Thursday, January 06, 2011

ServletContextListener: reading init parameters

Previously, I showed you how to schedule an ongoing task with servlets.

Recently, I needed a way to set the location of a configurable properties file for my web application. This location was to be used by each Servlet/JSP in my web application. You could add an init-param to each servlet declaration, like it is explained here. But why do this if each servlet is going to have the same value?

The better choice is to declare this parameter once and have it read when the web application is loaded by the servlet engine.

To do this, you need to once again implement the interface for ServletContextListener,

public class MyServletContextListener
   implements javax.servlet.ServletContextListener
This interface requires you to provide an implemention for
  • public void contextDestroyed(ServletContextEvent sce), and
  • public void contextInitialized(ServletContextEvent sce)
Before we get to the implementation for our listener, let's add a context parameter to our web application. This is the 'global' variable our servlets and JSP pages are interested in!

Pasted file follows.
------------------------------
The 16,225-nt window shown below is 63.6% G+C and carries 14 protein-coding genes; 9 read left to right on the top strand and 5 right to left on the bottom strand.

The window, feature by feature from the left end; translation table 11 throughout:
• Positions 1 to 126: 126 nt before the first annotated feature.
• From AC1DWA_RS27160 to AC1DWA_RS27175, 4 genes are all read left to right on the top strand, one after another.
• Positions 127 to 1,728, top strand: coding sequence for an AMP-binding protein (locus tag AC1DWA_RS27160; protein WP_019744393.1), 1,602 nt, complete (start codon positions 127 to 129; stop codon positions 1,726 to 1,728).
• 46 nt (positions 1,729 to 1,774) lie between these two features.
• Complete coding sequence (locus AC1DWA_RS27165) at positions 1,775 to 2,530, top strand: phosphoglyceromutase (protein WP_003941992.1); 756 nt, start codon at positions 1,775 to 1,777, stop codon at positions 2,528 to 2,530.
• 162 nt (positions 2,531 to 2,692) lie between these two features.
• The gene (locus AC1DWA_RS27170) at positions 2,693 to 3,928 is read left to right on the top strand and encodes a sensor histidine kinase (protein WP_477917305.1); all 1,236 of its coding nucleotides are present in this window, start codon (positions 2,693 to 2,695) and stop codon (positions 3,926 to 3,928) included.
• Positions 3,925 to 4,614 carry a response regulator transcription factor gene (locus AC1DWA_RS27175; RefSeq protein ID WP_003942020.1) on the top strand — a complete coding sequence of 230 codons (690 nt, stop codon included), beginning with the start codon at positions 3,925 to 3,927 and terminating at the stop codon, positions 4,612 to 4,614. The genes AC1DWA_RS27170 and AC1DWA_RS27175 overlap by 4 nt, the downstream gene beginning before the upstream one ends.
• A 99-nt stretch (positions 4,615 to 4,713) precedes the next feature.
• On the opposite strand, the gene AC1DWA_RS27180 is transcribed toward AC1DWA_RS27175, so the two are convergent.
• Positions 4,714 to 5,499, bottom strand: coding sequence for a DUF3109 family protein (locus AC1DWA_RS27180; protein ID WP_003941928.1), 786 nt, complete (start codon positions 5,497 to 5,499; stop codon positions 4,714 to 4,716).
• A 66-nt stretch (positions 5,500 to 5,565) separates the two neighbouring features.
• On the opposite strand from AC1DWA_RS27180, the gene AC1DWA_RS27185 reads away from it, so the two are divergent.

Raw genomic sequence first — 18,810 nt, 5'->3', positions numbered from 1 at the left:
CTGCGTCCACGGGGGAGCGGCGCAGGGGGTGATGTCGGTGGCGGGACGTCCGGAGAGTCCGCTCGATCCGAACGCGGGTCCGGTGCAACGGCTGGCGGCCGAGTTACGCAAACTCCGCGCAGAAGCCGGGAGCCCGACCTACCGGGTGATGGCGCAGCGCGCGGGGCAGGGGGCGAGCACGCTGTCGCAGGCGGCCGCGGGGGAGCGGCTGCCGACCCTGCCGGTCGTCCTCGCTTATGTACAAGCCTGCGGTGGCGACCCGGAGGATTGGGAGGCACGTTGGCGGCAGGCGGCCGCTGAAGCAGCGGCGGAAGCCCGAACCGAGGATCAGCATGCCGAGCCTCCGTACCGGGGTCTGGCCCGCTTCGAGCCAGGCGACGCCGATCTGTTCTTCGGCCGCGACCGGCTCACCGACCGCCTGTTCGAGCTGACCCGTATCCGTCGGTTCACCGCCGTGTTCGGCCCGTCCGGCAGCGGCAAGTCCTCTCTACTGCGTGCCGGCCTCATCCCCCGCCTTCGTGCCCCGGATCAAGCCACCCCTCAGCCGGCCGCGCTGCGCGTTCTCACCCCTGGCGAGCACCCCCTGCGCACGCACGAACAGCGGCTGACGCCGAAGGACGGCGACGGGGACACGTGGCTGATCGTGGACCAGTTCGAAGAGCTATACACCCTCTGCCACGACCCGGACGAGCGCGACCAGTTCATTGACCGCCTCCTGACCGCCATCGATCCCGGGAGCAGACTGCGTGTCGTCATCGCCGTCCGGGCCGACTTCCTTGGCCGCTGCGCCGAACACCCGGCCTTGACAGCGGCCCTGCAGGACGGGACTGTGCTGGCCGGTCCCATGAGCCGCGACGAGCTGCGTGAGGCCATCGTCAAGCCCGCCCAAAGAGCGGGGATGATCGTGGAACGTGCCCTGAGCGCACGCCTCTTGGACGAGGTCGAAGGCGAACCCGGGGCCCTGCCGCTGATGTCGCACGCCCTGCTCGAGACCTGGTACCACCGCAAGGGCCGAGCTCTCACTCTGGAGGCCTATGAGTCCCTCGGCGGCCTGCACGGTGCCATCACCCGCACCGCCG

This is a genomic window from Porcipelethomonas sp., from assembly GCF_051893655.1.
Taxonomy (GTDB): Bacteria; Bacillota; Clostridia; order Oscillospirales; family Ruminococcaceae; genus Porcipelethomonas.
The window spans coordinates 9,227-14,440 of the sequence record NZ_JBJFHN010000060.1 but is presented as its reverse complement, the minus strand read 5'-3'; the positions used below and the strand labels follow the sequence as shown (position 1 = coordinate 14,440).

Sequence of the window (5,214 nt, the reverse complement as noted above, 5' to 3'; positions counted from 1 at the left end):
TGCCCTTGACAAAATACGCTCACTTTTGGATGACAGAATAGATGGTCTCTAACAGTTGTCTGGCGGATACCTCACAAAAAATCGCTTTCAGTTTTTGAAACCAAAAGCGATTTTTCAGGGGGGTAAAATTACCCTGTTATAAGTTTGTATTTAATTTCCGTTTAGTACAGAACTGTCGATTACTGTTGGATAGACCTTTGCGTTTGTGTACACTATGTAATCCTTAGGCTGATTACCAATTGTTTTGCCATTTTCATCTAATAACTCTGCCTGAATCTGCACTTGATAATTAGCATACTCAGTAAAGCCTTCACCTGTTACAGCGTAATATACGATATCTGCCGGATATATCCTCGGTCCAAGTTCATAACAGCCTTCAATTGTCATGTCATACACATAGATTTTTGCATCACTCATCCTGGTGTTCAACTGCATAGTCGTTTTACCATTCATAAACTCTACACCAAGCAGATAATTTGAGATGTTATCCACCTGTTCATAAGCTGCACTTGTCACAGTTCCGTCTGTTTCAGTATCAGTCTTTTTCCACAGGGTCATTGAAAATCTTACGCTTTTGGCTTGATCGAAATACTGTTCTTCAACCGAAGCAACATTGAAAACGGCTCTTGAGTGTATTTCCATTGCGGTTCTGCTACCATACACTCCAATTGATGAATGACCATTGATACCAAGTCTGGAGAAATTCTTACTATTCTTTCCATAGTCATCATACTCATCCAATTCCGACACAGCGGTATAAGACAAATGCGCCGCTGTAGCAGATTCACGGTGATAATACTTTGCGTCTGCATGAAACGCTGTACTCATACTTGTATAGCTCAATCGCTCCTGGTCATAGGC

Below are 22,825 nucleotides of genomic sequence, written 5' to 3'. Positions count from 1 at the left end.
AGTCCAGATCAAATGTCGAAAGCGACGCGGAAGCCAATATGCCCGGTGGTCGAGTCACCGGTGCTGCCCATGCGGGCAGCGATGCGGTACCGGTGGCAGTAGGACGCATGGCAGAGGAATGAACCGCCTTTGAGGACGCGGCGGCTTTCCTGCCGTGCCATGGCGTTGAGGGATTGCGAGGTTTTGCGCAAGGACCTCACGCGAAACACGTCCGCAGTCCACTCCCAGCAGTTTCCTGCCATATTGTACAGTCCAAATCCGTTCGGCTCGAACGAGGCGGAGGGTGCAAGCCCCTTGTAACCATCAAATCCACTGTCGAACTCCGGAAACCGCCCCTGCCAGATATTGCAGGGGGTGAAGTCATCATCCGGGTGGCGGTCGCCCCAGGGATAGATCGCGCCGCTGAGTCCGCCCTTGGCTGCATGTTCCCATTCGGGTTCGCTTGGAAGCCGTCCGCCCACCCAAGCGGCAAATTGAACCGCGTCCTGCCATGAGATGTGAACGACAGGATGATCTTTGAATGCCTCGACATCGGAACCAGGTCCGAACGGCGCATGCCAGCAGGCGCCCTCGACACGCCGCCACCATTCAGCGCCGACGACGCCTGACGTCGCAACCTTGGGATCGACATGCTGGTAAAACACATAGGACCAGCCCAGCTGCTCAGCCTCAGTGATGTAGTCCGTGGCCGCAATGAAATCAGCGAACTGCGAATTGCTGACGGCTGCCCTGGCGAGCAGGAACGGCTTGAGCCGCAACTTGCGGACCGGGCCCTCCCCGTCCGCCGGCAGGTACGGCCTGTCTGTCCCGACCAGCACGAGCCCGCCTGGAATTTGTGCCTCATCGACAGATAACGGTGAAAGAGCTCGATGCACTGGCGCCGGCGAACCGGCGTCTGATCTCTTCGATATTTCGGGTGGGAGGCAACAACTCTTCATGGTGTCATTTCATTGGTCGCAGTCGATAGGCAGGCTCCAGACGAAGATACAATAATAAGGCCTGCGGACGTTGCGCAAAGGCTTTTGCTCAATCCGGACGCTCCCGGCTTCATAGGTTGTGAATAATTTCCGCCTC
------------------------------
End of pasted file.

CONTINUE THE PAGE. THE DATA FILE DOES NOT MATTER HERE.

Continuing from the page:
If you open web.xml and add something like the following as a direct child element of the <web-app> element,

<context-param>   
   <param-name>some parameter</param-name>
   <param-value>some parameter value</param-value>
</context-param>

And while we have the web.xml open, we will declare our listener (right below our <context-param> declaration):

<listener>    
  <listener-class>
your.package.path.MyServletContextListener  </listener-class>  
</listener>

Having declared our listener and a context parameter, our contextInitialized() will look something like:

public void contextInitialized(ServletContextEvent sce) {
  ServletContext c = sce.getServletContext();
  if (c != null) {
    if (c.getInitParameter( "some paramter") != null) {      
      c.setAttribute(         
       "some parameter",
        c.getInitParameter( "some parameter")
      );    
    }  
  }
}
When the servlet container unloads our web application, we need to clean up after ourselves (not 100% that this is necessary, but it is still a good practice):

public void contextDestroyed(ServletContextEvent sce) {
  ServletContext c = sce.getServletContext();
  if (c.getAttribute("some parameter") != null) {
     c.removeAttribute( "some parameter");
  }
}

Now, these attributes are available for each of our individual servlets by calling getServletContext().getAttribute("some parameter").

Nothing to it!

3 comments:

Anonymous said...

good post

Anonymous said...

Thanks...just what I was looking for.

Cristina González said...

Hello. I am trying to use something like this to set a parameter in WEB.XML. This parameter I will use in other servlets throughout my application, but the setAttribute is not working at all. It doesn't modify the values of the key I already have on my web.xml.
Any ideas?
Thank you all!